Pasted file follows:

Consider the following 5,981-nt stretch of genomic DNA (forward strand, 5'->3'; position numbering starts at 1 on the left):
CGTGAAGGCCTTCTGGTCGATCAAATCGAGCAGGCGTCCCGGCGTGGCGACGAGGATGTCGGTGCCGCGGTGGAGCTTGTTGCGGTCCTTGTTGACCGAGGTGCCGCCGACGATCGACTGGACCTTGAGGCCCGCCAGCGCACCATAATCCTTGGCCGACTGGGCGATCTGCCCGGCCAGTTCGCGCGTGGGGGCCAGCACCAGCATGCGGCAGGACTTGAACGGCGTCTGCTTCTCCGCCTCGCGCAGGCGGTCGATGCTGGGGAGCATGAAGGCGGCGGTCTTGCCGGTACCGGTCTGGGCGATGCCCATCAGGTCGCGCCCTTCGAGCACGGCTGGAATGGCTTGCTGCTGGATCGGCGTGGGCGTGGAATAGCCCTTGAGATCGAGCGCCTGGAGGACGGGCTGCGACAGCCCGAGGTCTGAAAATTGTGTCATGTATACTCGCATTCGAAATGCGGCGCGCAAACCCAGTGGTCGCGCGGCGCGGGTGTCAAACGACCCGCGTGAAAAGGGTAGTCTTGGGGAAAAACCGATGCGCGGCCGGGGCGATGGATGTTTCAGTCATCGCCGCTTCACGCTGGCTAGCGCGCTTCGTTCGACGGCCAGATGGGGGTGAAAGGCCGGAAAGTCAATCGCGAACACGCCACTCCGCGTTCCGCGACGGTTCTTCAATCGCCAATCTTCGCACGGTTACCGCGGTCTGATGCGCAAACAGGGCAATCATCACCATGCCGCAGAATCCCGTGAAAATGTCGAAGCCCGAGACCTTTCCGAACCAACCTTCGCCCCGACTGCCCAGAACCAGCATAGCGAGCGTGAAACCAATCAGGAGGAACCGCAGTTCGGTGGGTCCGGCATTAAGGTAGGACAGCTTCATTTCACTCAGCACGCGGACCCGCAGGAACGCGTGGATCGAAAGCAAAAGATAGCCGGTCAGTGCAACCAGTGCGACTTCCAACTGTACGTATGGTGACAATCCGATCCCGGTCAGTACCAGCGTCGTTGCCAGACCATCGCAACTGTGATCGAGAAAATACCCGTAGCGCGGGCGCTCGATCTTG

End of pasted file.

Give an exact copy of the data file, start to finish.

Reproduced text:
Consider the following 5,981-nt stretch of genomic DNA (forward strand, 5'->3'; position numbering starts at 1 on the left):
CGTGAAGGCCTTCTGGTCGATCAAATCGAGCAGGCGTCCCGGCGTGGCGACGAGGATGTCGGTGCCGCGGTGGAGCTTGTTGCGGTCCTTGTTGACCGAGGTGCCGCCGACGATCGACTGGACCTTGAGGCCCGCCAGCGCACCATAATCCTTGGCCGACTGGGCGATCTGCCCGGCCAGTTCGCGCGTGGGGGCCAGCACCAGCATGCGGCAGGACTTGAACGGCGTCTGCTTCTCCGCCTCGCGCAGGCGGTCGATGCTGGGGAGCATGAAGGCGGCGGTCTTGCCGGTACCGGTCTGGGCGATGCCCATCAGGTCGCGCCCTTCGAGCACGGCTGGAATGGCTTGCTGCTGGATCGGCGTGGGCGTGGAATAGCCCTTGAGATCGAGCGCCTGGAGGACGGGCTGCGACAGCCCGAGGTCTGAAAATTGTGTCATGTATACTCGCATTCGAAATGCGGCGCGCAAACCCAGTGGTCGCGCGGCGCGGGTGTCAAACGACCCGCGTGAAAAGGGTAGTCTTGGGGAAAAACCGATGCGCGGCCGGGGCGATGGATGTTTCAGTCATCGCCGCTTCACGCTGGCTAGCGCGCTTCGTTCGACGGCCAGATGGGGGTGAAAGGCCGGAAAGTCAATCGCGAACACGCCACTCCGCGTTCCGCGACGGTTCTTCAATCGCCAATCTTCGCACGGTTACCGCGGTCTGATGCGCAAACAGGGCAATCATCACCATGCCGCAGAATCCCGTGAAAATGTCGAAGCCCGAGACCTTTCCGAACCAACCTTCGCCCCGACTGCCCAGAACCAGCATAGCGAGCGTGAAACCAATCAGGAGGAACCGCAGTTCGGTGGGTCCGGCATTAAGGTAGGACAGCTTCATTTCACTCAGCACGCGGACCCGCAGGAACGCGTGGATCGAAAGCAAAAGATAGCCGGTCAGTGCAACCAGTGCGACTTCCAACTGTACGTATGGTGACAATCCGATCCCGGTCAGTACCAGCGTCGTTGCCAGACCATCGCAACTGTGATCGAGAAAATACCCGTAGCGCGGGCGCTCGATCTTG